By Ivan G. Goldman
When it comes to fighting Manny Pacquiao, Floyd Mayweather is like a boomerang that always comes back to the same place.
Not a chance, says Floyd.
And now he’s said it again. He’s also implying once more that Pacquiao uses PEDs. More on that later.
The welterweight champ, still claiming to be The Best Ever, is once again trying to explain why it makes sense for him — a man who unapologetically proclaims his love of money and regularly poses with stacks of hundred-dollar bills — to avoid the one fight that would make him more of it than any other two fights you could name.
When Floyd wants to spread a ridiculous story like that he likes to use the facilities of fighthype.com, a fight site that’s always willing to at least pretend “Money” Mayweather is talking sense. This time he also threatened to fire his father, Floyd Mayweather, Sr., if he doesn’t shut up about Pacquiao. No surprise there. Junior’s fired Daddy before.
“I want my dad to be with my team,” he said, “but if he continues to go out there and speak on things that he has no knowledge about without communicating with me, then I must get a new trainer.”
Over the course of the last year, Pacquiao’s promoter, Bob Arum, has made positive statements about putting together the Mayweather-Pacquiao superfight, implying and sometimes even saying that negotiations are taking place. Arum, shooting for the stars, has even raised the possibility of staging two fights.
Also, Richard Schaefer is no longer running Golden Boy Promotions, which does all the promotional heavy lifting for Mayweather cards on a fight-by-fight basis. Schaefer never had any right to speak for Mayweather, but he did anyway, quite routinely, and said repeatedly that he would never work with Arum and there would be no Mayweather-Pacquiao fight, period. Mayweather clearly liked what Schaefer said.
It made perfect sense to Schaefer, who comes from a Swiss banking family, to avoid doing something necessary if he found it unpleasant. Why worry about millions of fans and the lost hundreds of millions of dollars?
Now that Mayweather has only two remaining fights on his six-bout contract with Showtime, lots of people figured the logical last opponent would be Pacquiao, who will defend his WBO title Nov. 22 against Chris Algieri in Macau.
If Mayweather were to score two more victories, he would equal the 49-0 record of the great Rocky Marciano. How sweet it would be to notch that 49th win against his nemesis the Philippines Congressman.
But Mayweather doesn’t like to hear that kind of talk, and he surrounds himself with people who obey his preference.
Recently, “Money” fired sidekick Leonard Ellerbe. Lately, Floyd’s own father, apparently forgetting that entourage members can be easily replaced, has been failing to heed Floyd’s encyclical.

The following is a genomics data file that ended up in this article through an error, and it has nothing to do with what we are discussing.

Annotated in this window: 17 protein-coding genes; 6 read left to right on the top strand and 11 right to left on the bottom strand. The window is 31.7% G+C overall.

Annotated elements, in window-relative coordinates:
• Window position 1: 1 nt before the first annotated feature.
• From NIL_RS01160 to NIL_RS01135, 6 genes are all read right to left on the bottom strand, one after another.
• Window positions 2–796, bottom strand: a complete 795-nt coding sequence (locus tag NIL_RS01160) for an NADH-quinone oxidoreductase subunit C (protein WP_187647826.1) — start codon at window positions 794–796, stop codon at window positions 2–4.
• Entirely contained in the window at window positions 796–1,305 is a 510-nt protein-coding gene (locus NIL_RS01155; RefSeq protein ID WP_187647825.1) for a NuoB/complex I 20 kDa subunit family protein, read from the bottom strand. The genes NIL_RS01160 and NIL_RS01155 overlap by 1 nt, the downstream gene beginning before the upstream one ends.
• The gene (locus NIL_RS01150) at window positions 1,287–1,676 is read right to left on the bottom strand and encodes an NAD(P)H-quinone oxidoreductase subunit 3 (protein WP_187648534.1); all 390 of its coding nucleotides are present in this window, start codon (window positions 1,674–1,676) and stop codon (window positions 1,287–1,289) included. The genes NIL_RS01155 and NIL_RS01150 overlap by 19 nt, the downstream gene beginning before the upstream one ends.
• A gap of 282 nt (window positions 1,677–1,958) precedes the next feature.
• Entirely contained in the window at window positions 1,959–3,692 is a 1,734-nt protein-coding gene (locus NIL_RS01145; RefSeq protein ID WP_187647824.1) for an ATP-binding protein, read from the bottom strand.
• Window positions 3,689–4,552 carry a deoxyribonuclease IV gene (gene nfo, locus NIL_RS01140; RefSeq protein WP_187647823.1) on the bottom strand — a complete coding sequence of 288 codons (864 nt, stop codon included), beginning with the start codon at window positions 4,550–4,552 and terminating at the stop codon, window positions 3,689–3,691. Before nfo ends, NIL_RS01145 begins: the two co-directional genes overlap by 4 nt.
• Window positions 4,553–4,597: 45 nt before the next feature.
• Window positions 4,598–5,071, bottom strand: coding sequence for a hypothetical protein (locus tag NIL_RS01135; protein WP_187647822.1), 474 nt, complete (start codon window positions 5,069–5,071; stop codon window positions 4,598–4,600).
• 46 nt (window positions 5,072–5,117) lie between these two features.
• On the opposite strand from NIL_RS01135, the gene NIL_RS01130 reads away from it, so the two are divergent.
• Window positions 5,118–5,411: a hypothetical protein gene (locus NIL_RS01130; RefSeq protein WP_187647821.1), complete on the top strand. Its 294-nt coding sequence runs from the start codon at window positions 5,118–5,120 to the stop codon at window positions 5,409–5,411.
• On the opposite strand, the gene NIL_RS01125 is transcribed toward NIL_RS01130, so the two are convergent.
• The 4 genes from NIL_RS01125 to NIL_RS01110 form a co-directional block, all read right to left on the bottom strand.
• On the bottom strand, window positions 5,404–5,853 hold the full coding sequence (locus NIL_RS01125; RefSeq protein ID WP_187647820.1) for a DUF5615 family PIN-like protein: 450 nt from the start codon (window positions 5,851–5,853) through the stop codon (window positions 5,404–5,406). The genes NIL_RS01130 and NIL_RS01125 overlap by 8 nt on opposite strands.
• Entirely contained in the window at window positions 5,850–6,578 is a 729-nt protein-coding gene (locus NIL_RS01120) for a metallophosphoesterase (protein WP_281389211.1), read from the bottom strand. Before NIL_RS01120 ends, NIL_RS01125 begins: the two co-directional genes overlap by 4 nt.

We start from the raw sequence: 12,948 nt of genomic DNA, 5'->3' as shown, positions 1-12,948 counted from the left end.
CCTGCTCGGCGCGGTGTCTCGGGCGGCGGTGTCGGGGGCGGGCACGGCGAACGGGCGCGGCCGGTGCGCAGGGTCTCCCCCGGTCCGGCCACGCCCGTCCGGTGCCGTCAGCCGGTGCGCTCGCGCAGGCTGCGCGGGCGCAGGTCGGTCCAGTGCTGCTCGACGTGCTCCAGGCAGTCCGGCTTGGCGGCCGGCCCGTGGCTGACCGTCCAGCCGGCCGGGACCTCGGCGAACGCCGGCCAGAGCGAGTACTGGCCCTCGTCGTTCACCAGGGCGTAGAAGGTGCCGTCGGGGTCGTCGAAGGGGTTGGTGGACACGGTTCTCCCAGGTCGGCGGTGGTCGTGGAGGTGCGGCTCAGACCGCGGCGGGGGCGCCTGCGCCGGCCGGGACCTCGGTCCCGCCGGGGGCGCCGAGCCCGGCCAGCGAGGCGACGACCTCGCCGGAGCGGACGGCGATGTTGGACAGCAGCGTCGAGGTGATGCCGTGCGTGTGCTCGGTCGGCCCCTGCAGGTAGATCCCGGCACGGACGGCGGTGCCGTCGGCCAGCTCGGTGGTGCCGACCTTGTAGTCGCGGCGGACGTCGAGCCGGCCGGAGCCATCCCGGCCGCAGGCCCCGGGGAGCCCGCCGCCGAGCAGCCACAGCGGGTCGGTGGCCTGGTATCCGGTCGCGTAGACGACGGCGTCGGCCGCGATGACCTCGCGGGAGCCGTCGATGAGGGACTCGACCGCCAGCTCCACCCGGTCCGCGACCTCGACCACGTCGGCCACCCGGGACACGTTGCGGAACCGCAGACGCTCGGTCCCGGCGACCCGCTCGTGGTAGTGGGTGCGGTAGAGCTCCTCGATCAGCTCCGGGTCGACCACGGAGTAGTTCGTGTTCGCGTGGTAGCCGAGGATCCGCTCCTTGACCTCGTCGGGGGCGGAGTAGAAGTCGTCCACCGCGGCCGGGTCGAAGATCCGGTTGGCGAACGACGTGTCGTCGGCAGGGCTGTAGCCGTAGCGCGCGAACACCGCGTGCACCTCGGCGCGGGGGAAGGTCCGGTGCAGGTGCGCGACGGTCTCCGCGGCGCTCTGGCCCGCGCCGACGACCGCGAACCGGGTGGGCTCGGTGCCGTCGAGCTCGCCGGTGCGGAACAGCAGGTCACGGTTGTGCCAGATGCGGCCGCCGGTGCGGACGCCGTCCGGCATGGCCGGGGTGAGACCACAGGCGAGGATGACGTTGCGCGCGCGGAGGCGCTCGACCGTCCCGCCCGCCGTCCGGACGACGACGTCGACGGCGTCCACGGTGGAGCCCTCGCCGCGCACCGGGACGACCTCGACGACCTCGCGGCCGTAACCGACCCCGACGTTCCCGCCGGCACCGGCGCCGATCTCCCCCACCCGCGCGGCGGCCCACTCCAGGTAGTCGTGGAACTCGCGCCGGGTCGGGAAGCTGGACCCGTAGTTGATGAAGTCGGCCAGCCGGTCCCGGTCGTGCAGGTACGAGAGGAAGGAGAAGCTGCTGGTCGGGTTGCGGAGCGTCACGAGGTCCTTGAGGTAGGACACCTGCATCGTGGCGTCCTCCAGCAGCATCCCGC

Mayweather, who turns 38 in February, has already paid Pacquiao we don’t know how many millions as part of an out-of-court settlement because with no proof whatsoever he’d accused Pacquiao of using banned performance-enhancing drugs. As part of the settlement, he issued an apology that stated he never said the things that he said.
Recently Floyd hired strength and conditioning trainer Alex Ariza, who used to be in Pacquiao’s camp, and in his telephone interview with Fighthype, he alluded to this, but tried to do it in such a way as to avoid having to make another out-of-court settlement:
“One thing that I really want to say while I’m on this phone, a lot of things that I talked about in the past, I was 100 percent right,” says Mayweather. At another point, he states, “Some of the people that used to work with Manny Pacquiao are now working with me, so the best thing for Pacquiao to do is be quiet before he really gets exposed and I tell some things that he don’t want me to tell.”
Despite what Mayweather implied, Pacquiao looked like his old self and much improved in his last two fights (against Brandon Rios and against Timothy Bradley a second time). He looked quicker and stronger than he did when Ariza was in his corner interrupting Freddie Roach.
In fact, Rios had Ariza on his team when he looked useless against Pacquiao. Ariza distinguished himself by kicking Parkinson’s disease sufferer Roach in the chest during a squabble over the gym schedule in Macau.
Mayweather, in his latest rant, also says once again that Pacquiao can’t draw fans or make much in endorsement money. Interesting, when you consider that Mayweather gets no real endorsement money at all because he keeps pleading guilty to beating up his girlfriends and then denying it later.
Mayweather knows he has some fans who believe it makes sense for him to avoid earning the fattest purse in history against a guy that he claims can’t fight and that he should instead compete against lesser fighters for lesser purses.
But fewer and fewer fans believe it. And history won’t believe it at all.
New York Times best-selling author Ivan G. Goldman’s Sick Justice: Inside the American Gulag was released in 2013 by Potomac Books. Watch for The Debtor Class: A Novel from Permanent Press in spring, 2015. More information here.